Netflix exec gives INMA members 4 frameworks for product success

By Paula Felps


Nashville, Tennessee, USA


Attendees at the INMA Product and Data for Media Summit had the rare opportunity to spend more than two hours with the former vice-president of product at Netflix.

Product strategy is “all about combining discipline and chaos,” said Gibson Biddle, former vice president of product for Netflix in a product strategy during a workshop Thursday as part of the Product and Data for Media Summit. “It helps you as a product leader to communicate an inspired vision of the future, which is the hardest thing to do, but really that's what product strategy is all about.”

Among many key learnings during his workshop, Biddle introduced four frameworks that can help media companies make sure that they are bringing strategy to life to inform better decision-making.

Gibson Biddle, former vice president of product for Netflix, spent more than two hours with attendees during today's workshop.
Gibson Biddle, former vice president of product for Netflix, spent more than two hours with attendees during today's workshop.

Framework 1: DHM

The DHM framework is about “delighting customers with a hard-to-copy advantage in a margin-enhancing product.” In short, it’s about keeping customers happy with a unique proposition that also makes money.

To begin doing that, companies first need to form a hypothesis on what they need to do to accomplish that and then determine how to create a better customer experience. “The business experience strategy helps me to get focused on the top five or 10 things,” he explained. “I can do anything. I just cant do everything.”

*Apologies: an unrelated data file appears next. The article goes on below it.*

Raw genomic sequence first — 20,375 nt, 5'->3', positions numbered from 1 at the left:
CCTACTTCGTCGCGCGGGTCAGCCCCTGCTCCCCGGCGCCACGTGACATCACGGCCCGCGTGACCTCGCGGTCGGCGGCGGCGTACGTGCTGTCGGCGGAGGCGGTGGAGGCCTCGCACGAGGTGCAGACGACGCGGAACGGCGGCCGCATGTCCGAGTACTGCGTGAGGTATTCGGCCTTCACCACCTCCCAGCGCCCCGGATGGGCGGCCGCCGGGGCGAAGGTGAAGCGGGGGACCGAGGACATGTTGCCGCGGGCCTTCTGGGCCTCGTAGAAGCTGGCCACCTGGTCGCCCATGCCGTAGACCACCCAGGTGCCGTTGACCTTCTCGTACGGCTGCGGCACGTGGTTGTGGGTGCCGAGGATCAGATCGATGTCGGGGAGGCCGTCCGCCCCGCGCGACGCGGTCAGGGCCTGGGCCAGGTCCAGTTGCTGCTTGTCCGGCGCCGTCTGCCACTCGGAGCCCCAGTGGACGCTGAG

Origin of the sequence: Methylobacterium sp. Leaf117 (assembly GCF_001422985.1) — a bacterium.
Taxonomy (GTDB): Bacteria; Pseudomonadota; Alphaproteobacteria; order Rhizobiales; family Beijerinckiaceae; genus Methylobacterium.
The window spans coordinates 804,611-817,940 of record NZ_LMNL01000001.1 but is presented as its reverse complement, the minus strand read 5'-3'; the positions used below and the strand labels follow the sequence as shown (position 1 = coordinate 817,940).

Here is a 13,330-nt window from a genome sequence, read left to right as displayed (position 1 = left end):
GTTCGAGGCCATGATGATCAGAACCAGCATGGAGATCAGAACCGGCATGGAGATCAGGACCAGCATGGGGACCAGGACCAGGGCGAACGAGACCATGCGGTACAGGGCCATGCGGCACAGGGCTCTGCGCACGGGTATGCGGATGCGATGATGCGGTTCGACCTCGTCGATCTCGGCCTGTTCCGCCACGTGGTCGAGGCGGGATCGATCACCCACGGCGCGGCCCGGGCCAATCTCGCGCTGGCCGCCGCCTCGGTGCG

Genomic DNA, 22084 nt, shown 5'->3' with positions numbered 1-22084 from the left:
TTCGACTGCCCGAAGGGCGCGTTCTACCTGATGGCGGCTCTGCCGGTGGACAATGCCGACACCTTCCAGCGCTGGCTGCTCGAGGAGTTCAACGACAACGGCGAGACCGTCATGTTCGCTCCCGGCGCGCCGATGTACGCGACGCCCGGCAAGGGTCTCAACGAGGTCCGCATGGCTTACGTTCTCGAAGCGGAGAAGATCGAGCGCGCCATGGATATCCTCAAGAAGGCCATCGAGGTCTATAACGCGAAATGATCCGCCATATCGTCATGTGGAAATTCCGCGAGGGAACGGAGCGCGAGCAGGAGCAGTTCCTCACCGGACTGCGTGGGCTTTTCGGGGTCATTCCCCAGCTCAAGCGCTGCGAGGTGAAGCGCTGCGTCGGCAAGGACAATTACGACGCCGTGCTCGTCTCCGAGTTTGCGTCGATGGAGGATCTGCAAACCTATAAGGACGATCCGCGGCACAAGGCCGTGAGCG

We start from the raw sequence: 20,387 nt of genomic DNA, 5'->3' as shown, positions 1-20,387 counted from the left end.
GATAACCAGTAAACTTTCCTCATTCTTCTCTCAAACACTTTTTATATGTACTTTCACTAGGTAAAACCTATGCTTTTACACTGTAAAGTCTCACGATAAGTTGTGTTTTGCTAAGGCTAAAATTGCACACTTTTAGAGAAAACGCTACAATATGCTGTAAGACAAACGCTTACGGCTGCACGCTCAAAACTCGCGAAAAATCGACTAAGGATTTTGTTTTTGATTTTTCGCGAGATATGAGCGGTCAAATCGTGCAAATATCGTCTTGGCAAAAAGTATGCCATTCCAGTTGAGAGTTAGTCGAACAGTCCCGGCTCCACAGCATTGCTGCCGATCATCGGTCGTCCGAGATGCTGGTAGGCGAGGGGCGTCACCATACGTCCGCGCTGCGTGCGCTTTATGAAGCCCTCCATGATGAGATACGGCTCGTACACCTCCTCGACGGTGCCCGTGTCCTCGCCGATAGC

At the end of the day, strategy is essential because it helps communicate the plan that is created. And that may take time: “It took us years of experimentation [at Netflix] to figure it out … the key things that drive customer delight [and] customer value,” he said.

Framework 2: GEM

GEM is all about growth, engagement, and monetisation, Biddle said. He used the current environment in which Netflix is seeing tremendous competition from Disney+, raising the question of whether Netflix should adjust its prioritisation of growth, followed by monetisation, then followed by engagement. He encouraged lively interaction from the audience as to whether Netflix actually changed its prioritisation based on the competition.

Ultimately, Netflix stood its ground: “Netflix said, you know what? We got it right. Were going to continue to play our game. And so they put growth first,” he said. Because of the data it gathered, Netflix was able to continue right-sizing original content to give more of whats wanted. And there’s a great lesson in there for news media companies: “This is a good example of a company that … just stayed focused on playing its game because they have so much hard-to-copy advantage,” he said. When a company is confident in its product strategy, it will drive better decision-making, particularly in the face of competition.

“Turn the metric that you use to measure growth, engagement, and monetisation, and then figure out how to force-rank those things” to help drive decision-making.

Framework 3: SMT

Once those strategies are in place, the SMT (strategy, metrics, tactics) model will align strategy with metrics and tactics. Biddle recalled joining Netflix in 2005 and experimenting with 10 high-level strategies which then were pared down to five high-level strategies. Those strategies included an experience for users that was personalised, instant, and simple, were margin-enhancing, and worked well within the device ecosystem.